Item description for Puritan Hope: by Iain H. Murray...
Overview A study of the biblical and Reformed teaching on the Christian's hope in this world, in the prospect of the triumph of the gospel.
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Studio: Banner of Truth
Est. Packaging Dimensions: Length: 7.23" Width: 4.79" Height: 0.75" Weight: 0.7 lbs.
Release Date Aug 1, 1990
Publisher Banner of Truth
ISBN 085151247X ISBN13 9780851512471
Availability 0 units.
More About Iain H. Murray
Murray, born in Lancashire, England, was educated in the Isle of Man and at the University of Durham and entered the Christian ministry in 1955. He served as assistant to Dr. Martyn Lloyd-Jones at Westminister Chapel (1956-59) and subsequently at Grove Chapel, London (1961-69) and St. Giles Presbyterian Church, Sydney (1984-84), Although remaining a minister of the Presbyterian Church of Australia, he is founding trustee for Banner of Truth Trust.
Iain H. Murray currently resides in Edinburgh. Iain H. Murray was born in 1931.
Reviews - What do customers think about Puritan Hope?
A Landmark Work Apr 17, 2005
I read this book as part of an extensive research project in eschatology, and it had a definite and important impact on my thinking, not just in "end times" events, but in understanding the Puritan theological heritage of modern Christianity and it implications for today. Released in the early 70's when dispensationalism was at it's height, this book resurrects the old Puritan view and gives it a new hearing.
This book is not a text on eschatology in the proper sense of the word. Murray does not delineate various views and weigh them against different kinds of evidence. Instead what he does is demonstrate that the theology of the Reformation, and especially the Puritans was a victorious-minded postmillennialism which looked forward to Christ's conquest of the nations, and the conversion of the Jews. He then demonstrates convincingly that many good fruits sprang from this hope especially world missions, and many cancers appeared when it was progressively replaced with a dispensational hope of Christ's 'imminent' return. For those from a strong dispensational perspective this may be too much to digest in one session, although the work is not abraisive, however for the rest of us who have been affected by dispensational thought indirectly the ideas in this book are a powerful antidote.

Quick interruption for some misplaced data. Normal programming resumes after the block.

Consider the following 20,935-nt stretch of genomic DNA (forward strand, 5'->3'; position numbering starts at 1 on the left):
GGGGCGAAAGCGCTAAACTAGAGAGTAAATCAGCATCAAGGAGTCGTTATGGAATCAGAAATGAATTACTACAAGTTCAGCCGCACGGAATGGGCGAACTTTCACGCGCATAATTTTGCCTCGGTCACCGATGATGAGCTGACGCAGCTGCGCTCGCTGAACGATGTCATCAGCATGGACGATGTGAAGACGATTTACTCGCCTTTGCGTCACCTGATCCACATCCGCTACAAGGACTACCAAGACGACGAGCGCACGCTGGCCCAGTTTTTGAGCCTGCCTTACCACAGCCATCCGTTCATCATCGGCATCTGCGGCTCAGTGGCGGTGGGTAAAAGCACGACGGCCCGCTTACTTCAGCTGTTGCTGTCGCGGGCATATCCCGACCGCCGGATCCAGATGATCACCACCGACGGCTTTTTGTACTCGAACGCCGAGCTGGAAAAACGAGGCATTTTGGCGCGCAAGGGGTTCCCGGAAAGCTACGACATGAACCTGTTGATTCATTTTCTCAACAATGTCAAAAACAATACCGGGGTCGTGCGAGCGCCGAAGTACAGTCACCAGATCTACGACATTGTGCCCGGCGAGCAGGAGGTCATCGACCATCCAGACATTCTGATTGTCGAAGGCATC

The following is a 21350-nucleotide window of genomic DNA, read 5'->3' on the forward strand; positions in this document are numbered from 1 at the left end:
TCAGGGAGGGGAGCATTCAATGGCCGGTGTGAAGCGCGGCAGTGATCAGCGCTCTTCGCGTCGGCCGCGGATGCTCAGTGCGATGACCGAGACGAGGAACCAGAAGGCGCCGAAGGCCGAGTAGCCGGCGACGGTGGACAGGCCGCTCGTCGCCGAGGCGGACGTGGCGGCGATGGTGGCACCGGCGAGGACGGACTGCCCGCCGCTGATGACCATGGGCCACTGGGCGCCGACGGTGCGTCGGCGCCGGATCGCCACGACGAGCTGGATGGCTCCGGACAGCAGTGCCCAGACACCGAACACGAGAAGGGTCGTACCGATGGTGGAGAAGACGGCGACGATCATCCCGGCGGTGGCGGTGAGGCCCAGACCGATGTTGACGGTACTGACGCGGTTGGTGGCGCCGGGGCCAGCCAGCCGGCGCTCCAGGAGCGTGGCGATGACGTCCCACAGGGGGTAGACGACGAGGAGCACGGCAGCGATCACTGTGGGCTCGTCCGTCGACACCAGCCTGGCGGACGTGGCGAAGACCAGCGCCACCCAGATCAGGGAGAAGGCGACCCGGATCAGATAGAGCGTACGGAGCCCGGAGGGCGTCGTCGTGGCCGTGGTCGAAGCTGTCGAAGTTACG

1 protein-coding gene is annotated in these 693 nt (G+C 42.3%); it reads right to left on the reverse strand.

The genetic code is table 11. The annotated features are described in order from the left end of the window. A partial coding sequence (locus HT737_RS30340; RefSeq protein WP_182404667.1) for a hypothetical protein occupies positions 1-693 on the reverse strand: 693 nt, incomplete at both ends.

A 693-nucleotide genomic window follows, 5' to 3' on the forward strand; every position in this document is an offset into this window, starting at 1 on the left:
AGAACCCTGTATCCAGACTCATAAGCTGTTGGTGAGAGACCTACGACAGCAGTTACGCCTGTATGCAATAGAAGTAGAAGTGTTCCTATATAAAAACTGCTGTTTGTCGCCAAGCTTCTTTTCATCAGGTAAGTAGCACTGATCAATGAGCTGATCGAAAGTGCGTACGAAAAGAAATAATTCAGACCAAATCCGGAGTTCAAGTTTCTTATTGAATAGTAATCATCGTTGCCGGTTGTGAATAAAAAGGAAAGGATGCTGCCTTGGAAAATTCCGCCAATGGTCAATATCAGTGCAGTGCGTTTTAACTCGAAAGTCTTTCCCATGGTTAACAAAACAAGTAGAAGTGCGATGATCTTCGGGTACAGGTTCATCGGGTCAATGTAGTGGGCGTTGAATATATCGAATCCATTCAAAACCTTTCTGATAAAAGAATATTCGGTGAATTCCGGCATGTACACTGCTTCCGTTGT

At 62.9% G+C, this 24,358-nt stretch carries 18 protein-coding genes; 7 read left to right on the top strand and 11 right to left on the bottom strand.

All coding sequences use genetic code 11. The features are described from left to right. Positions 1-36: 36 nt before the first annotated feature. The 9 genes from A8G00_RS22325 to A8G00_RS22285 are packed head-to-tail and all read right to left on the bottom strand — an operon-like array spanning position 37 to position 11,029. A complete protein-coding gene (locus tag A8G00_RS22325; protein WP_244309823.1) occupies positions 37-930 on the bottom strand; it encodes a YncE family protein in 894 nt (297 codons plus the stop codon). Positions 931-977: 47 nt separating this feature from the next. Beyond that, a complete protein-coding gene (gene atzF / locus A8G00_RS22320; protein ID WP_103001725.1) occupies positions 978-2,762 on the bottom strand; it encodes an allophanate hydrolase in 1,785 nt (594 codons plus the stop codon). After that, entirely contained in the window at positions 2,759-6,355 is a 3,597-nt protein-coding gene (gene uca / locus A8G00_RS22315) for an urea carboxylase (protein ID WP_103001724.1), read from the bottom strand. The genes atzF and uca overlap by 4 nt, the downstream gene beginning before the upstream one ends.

This book would be an excellent tool in any study of Church History, World Missions, or Eschatology.
Thoughtful defense of Puritan eschatology Dec 30, 1998
Murray's thoughtful book challenges evangelicals to re-examine their thinking about the return of Christ. He carefully develops the basis for the sense of conviction and purpose that motivated Carey, Wilberforce and many others to do great works for Christ. Arguing that the "fullness of the Gentiles" must precede the conversion of Israel as prophecied in Romans 11, and that both of these events have not yet occurred, and that they portend far greater influence and triumph for the Church on the Earth, Murray lovingly challenges those who are of a "sit at home and wait for the rapture" mentality. He explains how and why the Puritans came to their eschatological beliefs; how these were perverted, primarily in modern times, by men like Edward Irving and J.N. Darby; why we've stopped thinking critically about these theories; and how we must recapture the confident expectation of Christ's triumphant end-time revival of Gentiles, then all Israel, before his return in glory. Excellent and thought-provoking.
Outstanding summary of Puritan's motivation for missions. Jul 23, 1998
From a historical survey, Murray details the relationship of Puritan postmillennialism to their motivation for world missions. Missionaries went boldly into various parts of the earth knowing that Christ has already won the victory over Satan's kingdom at the cross and had promised the victory of the church in history. "All authority has been given unto me in heaven and on earth, go therefore and teach...make disciples of all nations...I am with you even unto the end of the age." "I will build my church, and the gates of Hell shall not prevail against it."